If they were *all* small caps, no, it wouldn't. Small caps is not conceptually a mode you stick on all text, it's the appearance of a certain character. (There's caps/upper case, small caps and lower case. There's no such thing as "upper case small caps" or "lower case small caps".)

Neven: The term "arcane personal use" disgusts me. There are browser features and it's up to us as responsible web developers to try to make our sites better *without* breaking them. (Like how 'breaking the back button' is a near-crime.)

I'm undecided on the issue of if the non-reloading site is better or not - all I know is that it's bandwidth-heavy where you might want to check just one page. However, it's possible to implement it in a way that ensures it works when saved in a web archive.

And if this game has to be played, of all the things to save in a web archive, isn't a *product page* one of the most legitimate?

Ben Darlow: I agree about the trend. I just think most sites that do this trade in the Web-like manner and don’t get much in return. Like I said, this is not an app like Ta-da List; it’s just a set of content pages. If Apple had used Flash instead of JavaScript and HTML they’d probably get more complaints for doing it this way, but the end result is similar.

I think people would expect that if the URL changes the Back button will work. So in this respect the Apple design is even more confusing, because the URL does change. Maybe you’re right that they don’t look at the URL bar. However, as we move to faster connections (and especially when caching is involved) it’s not always going to be easy to tell that a reload didn’t happen. “Lack of visible reload” is a weak interface clue.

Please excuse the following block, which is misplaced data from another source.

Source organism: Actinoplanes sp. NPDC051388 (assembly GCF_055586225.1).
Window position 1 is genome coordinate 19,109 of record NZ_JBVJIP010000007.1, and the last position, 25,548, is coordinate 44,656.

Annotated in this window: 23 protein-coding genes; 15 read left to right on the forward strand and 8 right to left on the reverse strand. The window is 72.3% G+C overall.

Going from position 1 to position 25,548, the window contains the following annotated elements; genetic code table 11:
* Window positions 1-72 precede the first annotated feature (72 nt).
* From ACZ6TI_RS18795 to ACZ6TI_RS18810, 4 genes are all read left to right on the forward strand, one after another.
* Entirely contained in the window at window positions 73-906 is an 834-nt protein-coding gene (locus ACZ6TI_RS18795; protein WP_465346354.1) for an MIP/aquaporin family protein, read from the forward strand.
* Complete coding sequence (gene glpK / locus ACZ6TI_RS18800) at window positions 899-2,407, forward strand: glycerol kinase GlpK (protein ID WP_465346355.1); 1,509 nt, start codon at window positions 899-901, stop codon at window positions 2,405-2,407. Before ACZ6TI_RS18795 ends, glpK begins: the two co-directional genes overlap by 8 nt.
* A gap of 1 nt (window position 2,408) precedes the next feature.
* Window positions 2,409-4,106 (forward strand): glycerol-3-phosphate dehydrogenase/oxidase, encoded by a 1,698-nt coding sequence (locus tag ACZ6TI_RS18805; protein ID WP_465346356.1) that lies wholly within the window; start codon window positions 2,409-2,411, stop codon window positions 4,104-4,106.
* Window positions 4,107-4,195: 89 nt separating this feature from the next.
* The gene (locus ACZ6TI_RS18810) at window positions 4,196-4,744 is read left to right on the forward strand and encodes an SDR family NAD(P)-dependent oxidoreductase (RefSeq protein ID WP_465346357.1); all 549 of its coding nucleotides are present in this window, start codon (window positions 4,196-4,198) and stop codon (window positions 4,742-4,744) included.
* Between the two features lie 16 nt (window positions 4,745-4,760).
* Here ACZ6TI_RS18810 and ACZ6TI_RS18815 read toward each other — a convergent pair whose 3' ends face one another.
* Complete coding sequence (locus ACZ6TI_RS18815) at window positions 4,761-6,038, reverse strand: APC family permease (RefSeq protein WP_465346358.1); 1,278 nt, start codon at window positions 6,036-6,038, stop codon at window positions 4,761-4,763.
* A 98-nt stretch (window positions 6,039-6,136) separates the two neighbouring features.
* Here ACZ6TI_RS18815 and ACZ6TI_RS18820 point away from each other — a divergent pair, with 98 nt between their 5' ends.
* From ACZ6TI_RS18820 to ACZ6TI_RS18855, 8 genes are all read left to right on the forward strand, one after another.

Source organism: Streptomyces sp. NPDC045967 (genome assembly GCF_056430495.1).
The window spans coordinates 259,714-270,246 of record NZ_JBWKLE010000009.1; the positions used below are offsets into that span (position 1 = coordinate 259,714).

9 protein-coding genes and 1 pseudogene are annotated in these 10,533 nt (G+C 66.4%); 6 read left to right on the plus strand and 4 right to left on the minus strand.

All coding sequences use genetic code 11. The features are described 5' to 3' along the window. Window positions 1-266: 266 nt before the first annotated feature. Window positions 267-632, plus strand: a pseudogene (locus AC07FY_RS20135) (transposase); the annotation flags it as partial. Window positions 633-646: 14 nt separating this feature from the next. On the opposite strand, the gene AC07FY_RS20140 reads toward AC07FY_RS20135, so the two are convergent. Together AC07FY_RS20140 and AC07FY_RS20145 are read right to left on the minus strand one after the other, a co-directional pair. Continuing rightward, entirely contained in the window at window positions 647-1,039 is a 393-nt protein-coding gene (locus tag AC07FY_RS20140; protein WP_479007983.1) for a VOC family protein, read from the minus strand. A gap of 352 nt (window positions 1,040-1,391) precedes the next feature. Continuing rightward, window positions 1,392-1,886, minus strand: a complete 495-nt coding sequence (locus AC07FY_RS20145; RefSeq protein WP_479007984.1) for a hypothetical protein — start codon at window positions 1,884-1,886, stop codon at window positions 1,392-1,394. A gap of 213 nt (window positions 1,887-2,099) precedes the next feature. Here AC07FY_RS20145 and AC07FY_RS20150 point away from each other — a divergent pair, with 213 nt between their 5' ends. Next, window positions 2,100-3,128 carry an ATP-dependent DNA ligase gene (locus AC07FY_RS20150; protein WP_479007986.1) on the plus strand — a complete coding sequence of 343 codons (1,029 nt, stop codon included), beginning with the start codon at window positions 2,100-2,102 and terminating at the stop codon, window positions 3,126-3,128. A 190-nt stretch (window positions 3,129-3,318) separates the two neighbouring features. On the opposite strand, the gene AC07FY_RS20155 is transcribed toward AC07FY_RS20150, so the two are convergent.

My use case isn’t typical, of course, but I only meant it to be one example. I think there’s a long tail of different “atypical” use cases, most of which we’re unaware of. Like I said, if the Back button and Google don’t work with it, there are probably lots more unexpected consequences. Optimizing for the most common cases makes sense, but usually in optimization you make a big gain in one area at the expense of small losses elsewhere. In this case, I think the gain is small and the losses are large, but other people will have different values. Apple in the OS X era has always liked flashiness, but this is the first time I recall seeing them take it to the Web.

Jesper: Right, they could all be small caps. What I meant is that usually when I see small caps (e.g. publications referring to themselves) the first letter is not a small cap (unless the publication name is an acronym).